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Linguistic Diversity and Social Justice

By Ingrid Piller

Linguistic Diversity and Social Justice "prompts thinking about linguistic disadvantage as a form of structural disadvantage that needs to be recognized and taken seriously."


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Language Evolution: The Windows Approach

By Rudolf Botha

Language Evolution: The Windows Approach addresses the question: "How can we unravel the evolution of language, given that there is no direct evidence about it?"


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Academic Paper


Title: A Tale of Three Cities: Urban-Rural Asymmetries in Language Shift?
Author: Felecia Ann Lucht
Email: click here TO access email
Institution: Wayne State University
Author: Benjamin Frey
Institution: University of Wisconsin Madison
Author: Joseph C Salmons
Email: click here TO access email
Homepage: http://joseph-salmons.net
Institution: University of Wisconsin Madison
Linguistic Field: Sociolinguistics; Anthropological Linguistics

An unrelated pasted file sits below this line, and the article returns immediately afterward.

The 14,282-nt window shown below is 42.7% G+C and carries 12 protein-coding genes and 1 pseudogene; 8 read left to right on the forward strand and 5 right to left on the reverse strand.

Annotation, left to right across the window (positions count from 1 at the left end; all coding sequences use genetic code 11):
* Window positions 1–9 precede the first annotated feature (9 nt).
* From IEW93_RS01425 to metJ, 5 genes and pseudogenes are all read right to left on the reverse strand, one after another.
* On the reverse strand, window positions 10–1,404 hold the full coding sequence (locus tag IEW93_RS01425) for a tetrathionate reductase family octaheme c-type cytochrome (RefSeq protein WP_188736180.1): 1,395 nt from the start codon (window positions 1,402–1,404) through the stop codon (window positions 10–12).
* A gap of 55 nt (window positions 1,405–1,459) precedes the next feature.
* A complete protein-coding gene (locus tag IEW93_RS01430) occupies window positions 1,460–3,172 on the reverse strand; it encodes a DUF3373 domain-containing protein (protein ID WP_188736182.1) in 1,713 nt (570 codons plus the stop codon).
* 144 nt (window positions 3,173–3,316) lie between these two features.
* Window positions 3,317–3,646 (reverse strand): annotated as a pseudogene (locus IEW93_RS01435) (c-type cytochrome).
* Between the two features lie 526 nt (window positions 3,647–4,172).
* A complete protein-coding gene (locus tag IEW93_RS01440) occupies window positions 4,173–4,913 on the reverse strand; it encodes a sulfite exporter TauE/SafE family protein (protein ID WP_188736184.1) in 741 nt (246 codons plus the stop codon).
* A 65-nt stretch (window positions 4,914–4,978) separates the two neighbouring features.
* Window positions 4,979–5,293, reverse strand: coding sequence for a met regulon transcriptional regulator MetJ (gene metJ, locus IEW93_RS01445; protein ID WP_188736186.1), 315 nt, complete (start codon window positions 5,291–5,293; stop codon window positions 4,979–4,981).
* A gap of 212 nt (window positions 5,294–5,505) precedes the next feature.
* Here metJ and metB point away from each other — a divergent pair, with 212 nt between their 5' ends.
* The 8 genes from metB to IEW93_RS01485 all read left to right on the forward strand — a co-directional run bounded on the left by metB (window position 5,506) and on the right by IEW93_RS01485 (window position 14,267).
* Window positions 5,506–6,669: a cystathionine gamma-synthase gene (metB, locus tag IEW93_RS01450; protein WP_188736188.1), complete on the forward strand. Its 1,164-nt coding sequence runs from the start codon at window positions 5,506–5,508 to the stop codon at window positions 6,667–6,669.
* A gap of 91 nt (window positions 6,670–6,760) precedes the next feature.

Subject Language: English
German
Abstract: In the 19th and 20th centuries, eastern Wisconsin went from being heavily German speaking to almost entirely English speaking. The largest city, Milwaukee, is claimed to have experienced language shift more rapidly than the state's rural German communities. We examine this apparent asymmetry, comparing evidence for language shift in urban Milwaukee, the city of Watertown, and the small town of Lebanon, drawing on census data, reports on language of church services, and information on the German language press. Our findings show little asymmetry in rate of shift across the three communities, but evidence is consistent with a correlation between shift and Warren's .

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This article appears IN Journal of Germanic Linguistics Vol. 23, Issue 4, which you can READ on Cambridge's site .



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